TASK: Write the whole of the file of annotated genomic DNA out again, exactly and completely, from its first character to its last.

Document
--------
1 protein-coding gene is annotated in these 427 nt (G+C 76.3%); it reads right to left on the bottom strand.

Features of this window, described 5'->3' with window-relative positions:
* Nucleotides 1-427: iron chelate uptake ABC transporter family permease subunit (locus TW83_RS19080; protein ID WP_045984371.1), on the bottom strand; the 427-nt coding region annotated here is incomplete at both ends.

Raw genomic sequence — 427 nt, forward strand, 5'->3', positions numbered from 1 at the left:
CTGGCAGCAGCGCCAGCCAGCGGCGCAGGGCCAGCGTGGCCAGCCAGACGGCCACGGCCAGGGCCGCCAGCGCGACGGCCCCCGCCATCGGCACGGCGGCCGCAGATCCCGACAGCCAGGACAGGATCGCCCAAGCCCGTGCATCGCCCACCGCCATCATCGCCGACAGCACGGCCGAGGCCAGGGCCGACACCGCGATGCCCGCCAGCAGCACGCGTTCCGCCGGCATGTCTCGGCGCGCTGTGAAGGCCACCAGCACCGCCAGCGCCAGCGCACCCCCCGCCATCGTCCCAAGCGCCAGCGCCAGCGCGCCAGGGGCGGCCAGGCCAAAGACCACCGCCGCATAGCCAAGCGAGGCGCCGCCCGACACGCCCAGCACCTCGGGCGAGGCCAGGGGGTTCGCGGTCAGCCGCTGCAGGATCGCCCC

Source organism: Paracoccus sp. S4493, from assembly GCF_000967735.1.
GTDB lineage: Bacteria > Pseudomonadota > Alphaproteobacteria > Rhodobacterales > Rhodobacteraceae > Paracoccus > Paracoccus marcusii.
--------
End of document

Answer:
1 protein-coding gene is annotated in these 427 nt (G+C 76.3%); it reads right to left on the bottom strand.

Features of this window, described 5'->3' with window-relative positions:
* Nucleotides 1-427: iron chelate uptake ABC transporter family permease subunit (locus TW83_RS19080; protein ID WP_045984371.1), on the bottom strand; the 427-nt coding region annotated here is incomplete at both ends.

Raw genomic sequence — 427 nt, forward strand, 5'->3', positions numbered from 1 at the left:
CTGGCAGCAGCGCCAGCCAGCGGCGCAGGGCCAGCGTGGCCAGCCAGACGGCCACGGCCAGGGCCGCCAGCGCGACGGCCCCCGCCATCGGCACGGCGGCCGCAGATCCCGACAGCCAGGACAGGATCGCCCAAGCCCGTGCATCGCCCACCGCCATCATCGCCGACAGCACGGCCGAGGCCAGGGCCGACACCGCGATGCCCGCCAGCAGCACGCGTTCCGCCGGCATGTCTCGGCGCGCTGTGAAGGCCACCAGCACCGCCAGCGCCAGCGCACCCCCCGCCATCGTCCCAAGCGCCAGCGCCAGCGCGCCAGGGGCGGCCAGGCCAAAGACCACCGCCGCATAGCCAAGCGAGGCGCCGCCCGACACGCCCAGCACCTCGGGCGAGGCCAGGGGGTTCGCGGTCAGCCGCTGCAGGATCGCCCC

Source organism: Paracoccus sp. S4493, from assembly GCF_000967735.1.
GTDB lineage: Bacteria > Pseudomonadota > Alphaproteobacteria > Rhodobacterales > Rhodobacteraceae > Paracoccus > Paracoccus marcusii.